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I wonder how many "jacks" are allowed for running copper (Cat6a and Cat7) link for 10GbE connections.

Questions is pretty simple but I am confused about "link segment" term. From specification it seems that Cat6a/Cat7 rated for 10GbE on up to 100m for single link segment. Does it mean that we can have 10GbE on 100m cable between switch and computer, or we can have patch panel in the middle (so that it is 100m switch->patch panel plus 100m panel -> computer)?

My guess is that "link segment" means cable between active components, not jacks.

Here are details on the spec for cat6a and cat7, and here link segment is defined.

PS: Question comes from our new building where 10GbE over cat6a cable is promised, however I don't see how it can possibly satisfy requirement for 100m straight line of cable.

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    A copper cable channel has three sections between active devices. The horizontal cable is up to 90 meter of solid-core cable, and the work area cord and patch cord, both of which are stranded cable, and total no more than 10 meters, giving you up to 100 meters in the channel. – Ron Maupin Nov 30 '17 at 3:20
  • @RonMaupin thats what i understand. However, AFAIK, every turn of the cable along the wall will rob reliability/bandwidth, right? – aaaaa says reinstate Monica Nov 30 '17 at 5:25
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    Well, the standard takes into account such things. For example, there should be a 10' service loop at each end of the horizontal cable. There are things like the maximum pulling tension and minimum bend radius, and if you exceed those in installation, you can permanently ruin the cable. A certified installer will use a (very) expensive tester (many thousands of dollars) to run the full category test suite on each cable installed, and he will provide you with a full report of each test in the suite for each cable installed. He will correct any problems and retest. – Ron Maupin Nov 30 '17 at 5:53
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    Look at my answer to this question for the primary tests. The exact pass/fail test values depend on the cable category. Also, the cable works at a specific speed for a standard, e.g. 10GBASE-T for 10 Gbps ethernet on UTP, or it doesn't support the standard at all. You will not get a speed lower than 10 Gbps for 10 Gbps devices on the cable. The cable may work with 1000BASE-T, 100BASE-TX, or 10BASE-T, but you will not get a speed between any of the specific speeds because of the cable. It either works at a speed, or it doesn't. – Ron Maupin Nov 30 '17 at 6:05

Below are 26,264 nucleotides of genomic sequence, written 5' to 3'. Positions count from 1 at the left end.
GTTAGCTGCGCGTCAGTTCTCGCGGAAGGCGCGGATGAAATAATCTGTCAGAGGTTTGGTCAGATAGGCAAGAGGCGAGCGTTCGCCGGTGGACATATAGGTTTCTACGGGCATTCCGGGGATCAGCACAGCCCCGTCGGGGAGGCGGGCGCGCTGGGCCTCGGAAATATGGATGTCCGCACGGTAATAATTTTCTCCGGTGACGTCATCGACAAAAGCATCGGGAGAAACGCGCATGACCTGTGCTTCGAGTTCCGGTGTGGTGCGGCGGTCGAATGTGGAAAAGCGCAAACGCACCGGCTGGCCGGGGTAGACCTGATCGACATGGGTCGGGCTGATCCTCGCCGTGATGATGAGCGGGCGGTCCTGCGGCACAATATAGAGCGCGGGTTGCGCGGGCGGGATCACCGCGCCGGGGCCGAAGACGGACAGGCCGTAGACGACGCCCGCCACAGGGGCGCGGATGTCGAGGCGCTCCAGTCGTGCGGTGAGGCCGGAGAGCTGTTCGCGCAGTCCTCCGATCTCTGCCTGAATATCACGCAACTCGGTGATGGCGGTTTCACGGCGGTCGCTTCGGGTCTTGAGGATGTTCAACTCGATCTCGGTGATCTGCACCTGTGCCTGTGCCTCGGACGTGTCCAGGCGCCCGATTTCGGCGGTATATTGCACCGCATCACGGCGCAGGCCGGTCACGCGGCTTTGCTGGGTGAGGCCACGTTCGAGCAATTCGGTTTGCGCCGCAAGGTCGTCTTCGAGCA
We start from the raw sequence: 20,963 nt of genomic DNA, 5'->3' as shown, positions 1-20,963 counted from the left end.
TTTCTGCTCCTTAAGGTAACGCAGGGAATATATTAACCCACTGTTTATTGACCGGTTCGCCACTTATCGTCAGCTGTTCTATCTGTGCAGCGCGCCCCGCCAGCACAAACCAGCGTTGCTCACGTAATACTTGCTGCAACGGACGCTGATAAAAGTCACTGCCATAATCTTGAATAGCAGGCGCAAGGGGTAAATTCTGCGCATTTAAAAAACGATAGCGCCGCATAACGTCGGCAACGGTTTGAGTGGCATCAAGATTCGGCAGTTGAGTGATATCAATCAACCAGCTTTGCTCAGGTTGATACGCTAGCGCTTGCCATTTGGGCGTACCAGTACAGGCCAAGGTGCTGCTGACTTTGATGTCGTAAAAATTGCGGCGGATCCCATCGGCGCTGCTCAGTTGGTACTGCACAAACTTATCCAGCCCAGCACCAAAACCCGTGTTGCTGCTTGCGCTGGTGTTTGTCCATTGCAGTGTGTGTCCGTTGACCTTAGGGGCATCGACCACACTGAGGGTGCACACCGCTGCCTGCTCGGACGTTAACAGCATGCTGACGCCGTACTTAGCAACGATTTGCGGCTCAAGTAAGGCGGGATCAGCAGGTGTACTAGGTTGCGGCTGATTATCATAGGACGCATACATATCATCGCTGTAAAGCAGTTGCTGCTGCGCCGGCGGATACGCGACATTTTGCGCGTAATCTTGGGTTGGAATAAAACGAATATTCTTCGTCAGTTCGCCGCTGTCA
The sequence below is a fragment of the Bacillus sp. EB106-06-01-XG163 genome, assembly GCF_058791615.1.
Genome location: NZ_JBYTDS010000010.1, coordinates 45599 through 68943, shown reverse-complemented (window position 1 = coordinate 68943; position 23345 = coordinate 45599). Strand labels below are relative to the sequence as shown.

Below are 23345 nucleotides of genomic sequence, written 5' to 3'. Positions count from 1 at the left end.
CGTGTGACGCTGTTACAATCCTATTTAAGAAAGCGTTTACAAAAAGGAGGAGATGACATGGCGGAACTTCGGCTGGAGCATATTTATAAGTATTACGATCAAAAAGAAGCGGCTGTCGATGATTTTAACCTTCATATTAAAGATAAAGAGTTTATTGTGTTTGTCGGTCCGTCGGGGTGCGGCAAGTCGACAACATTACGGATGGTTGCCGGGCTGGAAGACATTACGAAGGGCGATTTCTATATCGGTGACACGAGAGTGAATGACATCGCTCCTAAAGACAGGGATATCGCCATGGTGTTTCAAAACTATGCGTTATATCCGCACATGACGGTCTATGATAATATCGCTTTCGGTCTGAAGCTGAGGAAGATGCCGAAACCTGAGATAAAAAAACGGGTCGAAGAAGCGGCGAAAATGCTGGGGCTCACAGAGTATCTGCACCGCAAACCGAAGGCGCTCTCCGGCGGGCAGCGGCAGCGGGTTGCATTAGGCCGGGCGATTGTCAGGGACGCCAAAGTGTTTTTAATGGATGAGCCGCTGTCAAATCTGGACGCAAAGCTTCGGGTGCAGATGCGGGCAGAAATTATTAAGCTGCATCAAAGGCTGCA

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My guess is that "link segment" means cable between active components, not jacks.

This is correct. You need a device that will terminate and retransmit (not just amplify) the ethernet frame. This is so collision detection from the signal originator will function properly.

When sending an ethernet frame, the transmitter listens for a specific period to make sure there was no collision with another transmitter. If the cable is longer than the specification, it's possible for a collision to happen after the transmitter stops listening and fail to detect the collision.

This means "powered" alone isn't always enough. It's usually safe, but it is possible to get a powered hub that's still part of the same segment. However, a switch should always be okay, and a bridge (in the formal networking meaning) should always be okay.

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  • The 10 Gb ethernet standards have removed half duplex, leaving no possibility for collisions. – Ron Maupin Nov 30 '17 at 3:21
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To me, a link segment has always been between two powered devices (switch, router, PC, hub, repeater, bridge- take your pick). A patch panel would not be included in this as a patch panel is not powered. You have 100 meters per a single powered segment (100 meters between switches, from switch to computer, etc).

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A link segment is a connection between 2 active devices. For example if you put a swtich in the middle you will have 100m to one computer and another 100m to the other computer making total distance 200m

If you put 2 Switches you can have 100m to first switch plus 100m between switches and another 100 to the other computer making 300 mts...

It is not advisable to stack more than 4 switches. so this gives you around 600m in UTP

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